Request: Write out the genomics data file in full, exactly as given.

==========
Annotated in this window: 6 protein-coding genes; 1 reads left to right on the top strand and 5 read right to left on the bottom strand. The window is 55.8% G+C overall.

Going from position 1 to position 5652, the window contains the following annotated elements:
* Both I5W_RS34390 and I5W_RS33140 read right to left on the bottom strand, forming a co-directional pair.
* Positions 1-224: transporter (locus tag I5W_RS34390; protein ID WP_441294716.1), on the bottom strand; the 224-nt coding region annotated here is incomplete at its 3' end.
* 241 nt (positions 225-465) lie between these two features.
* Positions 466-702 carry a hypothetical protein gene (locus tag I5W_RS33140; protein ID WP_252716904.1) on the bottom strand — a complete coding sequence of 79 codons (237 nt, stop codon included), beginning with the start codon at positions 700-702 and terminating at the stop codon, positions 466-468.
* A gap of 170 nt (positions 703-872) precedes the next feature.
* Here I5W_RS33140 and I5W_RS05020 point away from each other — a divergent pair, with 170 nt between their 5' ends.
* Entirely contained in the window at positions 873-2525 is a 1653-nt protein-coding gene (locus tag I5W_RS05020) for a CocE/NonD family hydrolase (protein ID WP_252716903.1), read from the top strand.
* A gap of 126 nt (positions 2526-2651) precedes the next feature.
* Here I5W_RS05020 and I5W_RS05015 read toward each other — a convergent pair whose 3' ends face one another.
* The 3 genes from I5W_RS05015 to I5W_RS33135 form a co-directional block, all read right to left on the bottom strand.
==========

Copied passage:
Annotated in this window: 6 protein-coding genes; 1 reads left to right on the top strand and 5 read right to left on the bottom strand. The window is 55.8% G+C overall.

Going from position 1 to position 5652, the window contains the following annotated elements:
* Both I5W_RS34390 and I5W_RS33140 read right to left on the bottom strand, forming a co-directional pair.
* Positions 1-224: transporter (locus tag I5W_RS34390; protein ID WP_441294716.1), on the bottom strand; the 224-nt coding region annotated here is incomplete at its 3' end.
* 241 nt (positions 225-465) lie between these two features.
* Positions 466-702 carry a hypothetical protein gene (locus tag I5W_RS33140; protein ID WP_252716904.1) on the bottom strand — a complete coding sequence of 79 codons (237 nt, stop codon included), beginning with the start codon at positions 700-702 and terminating at the stop codon, positions 466-468.
* A gap of 170 nt (positions 703-872) precedes the next feature.
* Here I5W_RS33140 and I5W_RS05020 point away from each other — a divergent pair, with 170 nt between their 5' ends.
* Entirely contained in the window at positions 873-2525 is a 1653-nt protein-coding gene (locus tag I5W_RS05020) for a CocE/NonD family hydrolase (protein ID WP_252716903.1), read from the top strand.
* A gap of 126 nt (positions 2526-2651) precedes the next feature.
* Here I5W_RS05020 and I5W_RS05015 read toward each other — a convergent pair whose 3' ends face one another.
* The 3 genes from I5W_RS05015 to I5W_RS33135 form a co-directional block, all read right to left on the bottom strand.